Mr Ford Well... er... you're a rich man.
City Gent Yes, I am. Yes. Yes, very very rich. Quite phenomenally wealthy. Yes, I do own the most startling quantifies of cash. Yes, quite right... you're rather a smart young lad aren't you. We could do with somebody like you to feed the pantomime horse. Very smart.
Mr Ford Thank you, sir.
City Gent Now, you were saying. I'm very, very, very, very, very, very, very, very, very, very, very rich.
Mr Ford So er, how about a pound?
City Gent A pound. Yes, I see. Now this loan would be secured by the...
Mr Ford It's not a loan, sir.
City Gent What?
Mr Ford It's not a loan.
City Gent Ah.
Mr Ford You get one of these, sir. (he gives him a flag)
City Gent It's a bit small for a share certificate isn't it? Look, I think I'd better run this over to our legal department. If you could possibly pop back on Friday...
Mr Ford Well do you have to do that, couldn't you just give me the pound?
City Gent Yes, but you see I don't know what it's for.
Mr Ford It's for the orphans.
City Gent Yes?
Mr Ford It's a gift.
City Gent A what?
Mr Ford A gift.
City Gent Oh a gift!
Mr Ford Yes.
City Gent A tax dodge.
Mr Ford No, no, no, no.
City Gent No? Well, I'm awfully sorry I don't understand. Can you just explain exactly what you want.
Mr Ford Well, I want you to give me a pound, and then I go away and give it to the orphans.
City Gent Yes?
Mr Ford Well, that's it.
City Gent No, no, no, I don't follow this at all, I mean, I don't want to seem stupid but it looks to me as though I'm a pound down on the whole deal.
Mr Ford Well, yes you are.
City Gent I am! Well, what is my incentive to give you the pound?
Mr Ford Well the incentive is - to make the orphans happy.
City Gent (genuinely puzzled) Happy?... You quite sure you've got this right?
Mr Ford Yes, lots of people give me money.
City Gent What, just like that?
Mr Ford Yes.
City Gent Must be sick. I don't suppose you could give me a list of their names and addresses could you?
Mr Ford No, I just go up to them in the street and ask.
City Gent Good lord! That's the most exciting new idea I've heard in years! It's so simple it's brilliant! Well, if that idea of yours isn't worth a pound I'd like to know what is. (he takes the tin from Ford)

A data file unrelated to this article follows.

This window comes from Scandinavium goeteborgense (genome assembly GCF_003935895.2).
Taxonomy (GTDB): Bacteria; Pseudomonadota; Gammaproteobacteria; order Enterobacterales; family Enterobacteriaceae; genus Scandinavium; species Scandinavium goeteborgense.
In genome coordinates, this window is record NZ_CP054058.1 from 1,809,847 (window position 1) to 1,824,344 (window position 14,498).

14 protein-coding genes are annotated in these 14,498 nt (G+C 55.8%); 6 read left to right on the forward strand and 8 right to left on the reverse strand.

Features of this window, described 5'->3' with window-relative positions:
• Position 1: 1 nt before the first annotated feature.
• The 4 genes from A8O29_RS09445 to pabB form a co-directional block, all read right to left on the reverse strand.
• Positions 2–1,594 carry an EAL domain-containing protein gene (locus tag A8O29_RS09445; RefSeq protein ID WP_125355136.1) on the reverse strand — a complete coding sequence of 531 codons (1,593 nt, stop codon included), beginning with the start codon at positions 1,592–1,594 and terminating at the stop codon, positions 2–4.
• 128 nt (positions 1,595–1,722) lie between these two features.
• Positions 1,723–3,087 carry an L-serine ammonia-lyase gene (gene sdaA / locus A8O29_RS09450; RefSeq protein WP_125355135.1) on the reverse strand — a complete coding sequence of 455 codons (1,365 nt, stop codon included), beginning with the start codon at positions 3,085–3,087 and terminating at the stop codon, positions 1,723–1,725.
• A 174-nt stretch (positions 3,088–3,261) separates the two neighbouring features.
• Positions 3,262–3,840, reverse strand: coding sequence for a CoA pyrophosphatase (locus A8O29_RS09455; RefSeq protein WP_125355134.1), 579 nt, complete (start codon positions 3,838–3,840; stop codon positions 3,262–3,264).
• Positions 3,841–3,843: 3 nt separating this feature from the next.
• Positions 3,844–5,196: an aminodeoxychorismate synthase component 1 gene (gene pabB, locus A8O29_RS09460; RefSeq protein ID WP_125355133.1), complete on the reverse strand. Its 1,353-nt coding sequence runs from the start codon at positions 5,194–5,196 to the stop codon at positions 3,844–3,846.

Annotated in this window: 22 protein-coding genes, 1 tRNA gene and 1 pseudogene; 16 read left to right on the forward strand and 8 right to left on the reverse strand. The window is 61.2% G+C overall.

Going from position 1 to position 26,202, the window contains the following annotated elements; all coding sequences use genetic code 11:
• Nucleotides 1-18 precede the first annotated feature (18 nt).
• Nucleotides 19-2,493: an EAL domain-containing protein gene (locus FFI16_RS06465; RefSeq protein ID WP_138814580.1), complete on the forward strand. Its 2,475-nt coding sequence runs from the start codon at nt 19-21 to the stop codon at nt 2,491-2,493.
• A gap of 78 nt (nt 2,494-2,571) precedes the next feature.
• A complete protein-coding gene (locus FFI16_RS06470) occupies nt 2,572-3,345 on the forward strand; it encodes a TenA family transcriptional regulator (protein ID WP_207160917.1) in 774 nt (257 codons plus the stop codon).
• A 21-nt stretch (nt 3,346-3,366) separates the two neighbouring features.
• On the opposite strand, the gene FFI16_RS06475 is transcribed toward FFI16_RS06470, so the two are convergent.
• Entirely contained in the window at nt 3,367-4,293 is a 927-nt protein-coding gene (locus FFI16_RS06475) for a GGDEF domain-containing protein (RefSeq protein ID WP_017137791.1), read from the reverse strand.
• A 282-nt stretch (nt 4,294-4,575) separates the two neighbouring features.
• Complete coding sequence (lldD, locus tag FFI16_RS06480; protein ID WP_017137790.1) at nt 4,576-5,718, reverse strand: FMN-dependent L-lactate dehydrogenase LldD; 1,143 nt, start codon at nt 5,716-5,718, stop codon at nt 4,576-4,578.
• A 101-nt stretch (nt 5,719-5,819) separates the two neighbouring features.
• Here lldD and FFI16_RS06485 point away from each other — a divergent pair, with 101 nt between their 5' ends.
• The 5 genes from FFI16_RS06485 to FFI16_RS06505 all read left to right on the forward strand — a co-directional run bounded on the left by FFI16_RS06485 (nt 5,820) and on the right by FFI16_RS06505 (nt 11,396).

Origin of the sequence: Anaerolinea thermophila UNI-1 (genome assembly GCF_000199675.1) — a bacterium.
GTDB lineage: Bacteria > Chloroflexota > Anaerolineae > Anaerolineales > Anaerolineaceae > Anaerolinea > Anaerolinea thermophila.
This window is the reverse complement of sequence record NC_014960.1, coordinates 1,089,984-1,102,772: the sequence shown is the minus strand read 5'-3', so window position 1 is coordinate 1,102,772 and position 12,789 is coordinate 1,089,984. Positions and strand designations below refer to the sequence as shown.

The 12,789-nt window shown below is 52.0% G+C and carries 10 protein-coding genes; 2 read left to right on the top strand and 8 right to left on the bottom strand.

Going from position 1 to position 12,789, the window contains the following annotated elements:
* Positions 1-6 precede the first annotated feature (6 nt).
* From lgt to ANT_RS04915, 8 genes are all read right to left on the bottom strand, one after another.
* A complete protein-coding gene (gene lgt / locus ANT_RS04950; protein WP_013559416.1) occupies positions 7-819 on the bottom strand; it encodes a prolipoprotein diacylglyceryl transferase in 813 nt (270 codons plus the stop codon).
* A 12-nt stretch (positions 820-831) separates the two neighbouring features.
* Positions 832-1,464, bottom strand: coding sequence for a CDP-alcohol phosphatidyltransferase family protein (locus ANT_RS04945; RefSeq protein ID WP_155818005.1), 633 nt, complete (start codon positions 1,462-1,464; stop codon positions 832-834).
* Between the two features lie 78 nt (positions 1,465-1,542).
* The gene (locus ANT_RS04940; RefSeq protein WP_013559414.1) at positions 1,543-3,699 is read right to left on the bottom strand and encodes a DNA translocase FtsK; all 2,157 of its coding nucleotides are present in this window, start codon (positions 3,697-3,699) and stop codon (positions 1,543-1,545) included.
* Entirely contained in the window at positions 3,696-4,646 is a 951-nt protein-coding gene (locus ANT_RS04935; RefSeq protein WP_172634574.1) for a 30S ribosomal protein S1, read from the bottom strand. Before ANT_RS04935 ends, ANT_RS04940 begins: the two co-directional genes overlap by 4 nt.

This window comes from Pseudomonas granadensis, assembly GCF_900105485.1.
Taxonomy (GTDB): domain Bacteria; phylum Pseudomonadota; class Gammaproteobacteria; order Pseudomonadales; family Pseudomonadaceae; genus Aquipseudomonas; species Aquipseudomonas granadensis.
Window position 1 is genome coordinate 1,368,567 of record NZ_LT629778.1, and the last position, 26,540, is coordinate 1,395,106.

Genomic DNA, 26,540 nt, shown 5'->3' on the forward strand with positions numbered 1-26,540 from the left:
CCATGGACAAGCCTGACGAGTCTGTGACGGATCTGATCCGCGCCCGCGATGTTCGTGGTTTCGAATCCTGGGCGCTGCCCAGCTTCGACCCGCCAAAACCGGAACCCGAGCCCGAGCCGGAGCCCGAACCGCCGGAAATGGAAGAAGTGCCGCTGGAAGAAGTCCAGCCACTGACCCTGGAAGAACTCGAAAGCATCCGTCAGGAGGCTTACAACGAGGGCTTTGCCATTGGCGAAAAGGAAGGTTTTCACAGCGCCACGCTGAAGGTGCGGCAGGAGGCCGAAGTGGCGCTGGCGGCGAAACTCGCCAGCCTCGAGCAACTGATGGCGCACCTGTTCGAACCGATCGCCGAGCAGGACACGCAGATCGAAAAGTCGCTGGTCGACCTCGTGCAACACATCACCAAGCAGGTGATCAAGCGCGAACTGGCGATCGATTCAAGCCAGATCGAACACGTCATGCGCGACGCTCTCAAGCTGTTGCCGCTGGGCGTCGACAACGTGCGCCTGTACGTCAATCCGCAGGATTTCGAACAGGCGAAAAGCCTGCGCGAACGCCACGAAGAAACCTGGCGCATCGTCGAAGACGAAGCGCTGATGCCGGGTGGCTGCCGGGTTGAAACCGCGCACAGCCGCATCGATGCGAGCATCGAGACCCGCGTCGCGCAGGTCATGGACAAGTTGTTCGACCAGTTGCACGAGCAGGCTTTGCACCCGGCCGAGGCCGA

Mr Ford Oh, thank you, sir.
City Gent The only trouble is, you gave me the idea before I'd given you the pound. And that's not good business.
Mr Ford Isn't it?
City Gent No, I'm afraid it isn't. So, um, off you go. (he pulls a lever opening a trap door under Ford's feet and Ford falls through with a yelp) Nice to do business with you.
Cut briefly to a Mongol.
Mongol Anyway.
Cut back to the banker.
City Gent And off we go again. (he goes to the intercom) Ah Miss Godfrey could yould send in the pantomime horses please.
The door opens and two pantomime horses run in. Pantomime music. They do a routine including running round the room and bumping into each other. They then stand in front of the city gent crossing their legs and putting their heads on one side.
City Gent Now I've asked you to ... (they repeat the routine) Now I've asked you ... (they start again) Shut up! (they stop) Now I've asked you in here to see me this morning because I'm afraid we're going to have to let one of you go. (the pantomime horses heads go up, their ears waggle and their eyes go round) I'm very sorry but the present rationalization of this firm makes it inevitable that we hive one of you off. (water spurts out of their eyes in a stream) Now you may think that this is very harsh behaviour but let me tell you that our management consultants actually queried the necessity for us to employ a pantomime horse at all. (the horses register surprise and generally behave ostentatiously) And so the decision has to be made which one of you is to go. Champion... how many years have you been with this firm? (Champion stamps his foot three times) Trigger? (Trigger stamps his front foot twice and rear foot once) I see. Well, it's a difficult decision. But in accordance with our traditional principles of free enterprise and healthy competition I'm going to ask the two of you to fight to the death for it. (one of the horses runs up to him and puts his head by the city gent's ear) No, I'm afraid there's no redundancy scheme.
The horses turn and start kicking each other on the shins. After a few blows: